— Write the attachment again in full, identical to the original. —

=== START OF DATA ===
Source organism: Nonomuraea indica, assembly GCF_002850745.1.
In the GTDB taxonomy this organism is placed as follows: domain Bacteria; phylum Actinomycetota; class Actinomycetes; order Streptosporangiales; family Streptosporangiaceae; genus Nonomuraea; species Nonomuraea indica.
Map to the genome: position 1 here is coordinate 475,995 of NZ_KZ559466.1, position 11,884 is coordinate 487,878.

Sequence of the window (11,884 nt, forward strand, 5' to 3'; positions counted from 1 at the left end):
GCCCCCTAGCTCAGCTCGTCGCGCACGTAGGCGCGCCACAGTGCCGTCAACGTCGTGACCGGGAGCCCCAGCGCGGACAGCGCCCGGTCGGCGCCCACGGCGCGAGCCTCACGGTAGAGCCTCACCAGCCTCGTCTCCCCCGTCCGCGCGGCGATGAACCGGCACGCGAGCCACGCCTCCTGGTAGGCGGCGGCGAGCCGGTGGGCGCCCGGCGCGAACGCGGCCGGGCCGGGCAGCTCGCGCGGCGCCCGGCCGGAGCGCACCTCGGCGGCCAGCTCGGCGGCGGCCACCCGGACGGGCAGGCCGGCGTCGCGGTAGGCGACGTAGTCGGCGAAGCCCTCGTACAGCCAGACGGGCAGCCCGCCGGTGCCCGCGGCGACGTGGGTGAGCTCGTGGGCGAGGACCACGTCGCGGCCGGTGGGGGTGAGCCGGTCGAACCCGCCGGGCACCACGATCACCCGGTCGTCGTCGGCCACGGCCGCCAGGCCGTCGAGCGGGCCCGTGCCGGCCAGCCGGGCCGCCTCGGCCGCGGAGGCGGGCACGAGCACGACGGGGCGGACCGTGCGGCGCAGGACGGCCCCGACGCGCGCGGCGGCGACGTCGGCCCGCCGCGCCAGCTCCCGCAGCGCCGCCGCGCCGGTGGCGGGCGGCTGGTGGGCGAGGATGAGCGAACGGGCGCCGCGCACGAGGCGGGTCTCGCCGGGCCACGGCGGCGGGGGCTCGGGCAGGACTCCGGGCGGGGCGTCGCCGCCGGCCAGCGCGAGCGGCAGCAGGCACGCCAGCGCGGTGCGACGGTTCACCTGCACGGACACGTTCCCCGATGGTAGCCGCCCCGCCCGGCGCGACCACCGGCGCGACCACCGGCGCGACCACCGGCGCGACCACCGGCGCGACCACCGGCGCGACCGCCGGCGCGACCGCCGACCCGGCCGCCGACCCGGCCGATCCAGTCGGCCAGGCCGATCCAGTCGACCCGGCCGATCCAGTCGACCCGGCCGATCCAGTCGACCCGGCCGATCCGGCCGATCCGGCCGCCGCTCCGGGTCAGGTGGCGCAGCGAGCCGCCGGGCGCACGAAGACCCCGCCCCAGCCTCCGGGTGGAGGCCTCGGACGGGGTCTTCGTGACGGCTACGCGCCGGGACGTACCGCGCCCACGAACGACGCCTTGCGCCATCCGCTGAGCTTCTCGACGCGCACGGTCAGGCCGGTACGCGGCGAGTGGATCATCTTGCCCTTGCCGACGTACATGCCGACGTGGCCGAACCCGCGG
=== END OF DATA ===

Source organism: Nonomuraea indica, assembly GCF_002850745.1.
In the GTDB taxonomy this organism is placed as follows: domain Bacteria; phylum Actinomycetota; class Actinomycetes; order Streptosporangiales; family Streptosporangiaceae; genus Nonomuraea; species Nonomuraea indica.
Map to the genome: position 1 here is coordinate 475,995 of NZ_KZ559466.1, position 11,884 is coordinate 487,878.

Sequence of the window (11,884 nt, forward strand, 5' to 3'; positions counted from 1 at the left end):
GCCCCCTAGCTCAGCTCGTCGCGCACGTAGGCGCGCCACAGTGCCGTCAACGTCGTGACCGGGAGCCCCAGCGCGGACAGCGCCCGGTCGGCGCCCACGGCGCGAGCCTCACGGTAGAGCCTCACCAGCCTCGTCTCCCCCGTCCGCGCGGCGATGAACCGGCACGCGAGCCACGCCTCCTGGTAGGCGGCGGCGAGCCGGTGGGCGCCCGGCGCGAACGCGGCCGGGCCGGGCAGCTCGCGCGGCGCCCGGCCGGAGCGCACCTCGGCGGCCAGCTCGGCGGCGGCCACCCGGACGGGCAGGCCGGCGTCGCGGTAGGCGACGTAGTCGGCGAAGCCCTCGTACAGCCAGACGGGCAGCCCGCCGGTGCCCGCGGCGACGTGGGTGAGCTCGTGGGCGAGGACCACGTCGCGGCCGGTGGGGGTGAGCCGGTCGAACCCGCCGGGCACCACGATCACCCGGTCGTCGTCGGCCACGGCCGCCAGGCCGTCGAGCGGGCCCGTGCCGGCCAGCCGGGCCGCCTCGGCCGCGGAGGCGGGCACGAGCACGACGGGGCGGACCGTGCGGCGCAGGACGGCCCCGACGCGCGCGGCGGCGACGTCGGCCCGCCGCGCCAGCTCCCGCAGCGCCGCCGCGCCGGTGGCGGGCGGCTGGTGGGCGAGGATGAGCGAACGGGCGCCGCGCACGAGGCGGGTCTCGCCGGGCCACGGCGGCGGGGGCTCGGGCAGGACTCCGGGCGGGGCGTCGCCGCCGGCCAGCGCGAGCGGCAGCAGGCACGCCAGCGCGGTGCGACGGTTCACCTGCACGGACACGTTCCCCGATGGTAGCCGCCCCGCCCGGCGCGACCACCGGCGCGACCACCGGCGCGACCACCGGCGCGACCACCGGCGCGACCACCGGCGCGACCGCCGGCGCGACCGCCGACCCGGCCGCCGACCCGGCCGATCCAGTCGGCCAGGCCGATCCAGTCGACCCGGCCGATCCAGTCGACCCGGCCGATCCAGTCGACCCGGCCGATCCGGCCGATCCGGCCGCCGCTCCGGGTCAGGTGGCGCAGCGAGCCGCCGGGCGCACGAAGACCCCGCCCCAGCCTCCGGGTGGAGGCCTCGGACGGGGTCTTCGTGACGGCTACGCGCCGGGACGTACCGCGCCCACGAACGACGCCTTGCGCCATCCGCTGAGCTTCTCGACGCGCACGGTCAGGCCGGTACGCGGCGAGTGGATCATCTTGCCCTTGCCGACGTACATGCCGACGTGGCCGAACCCGCGG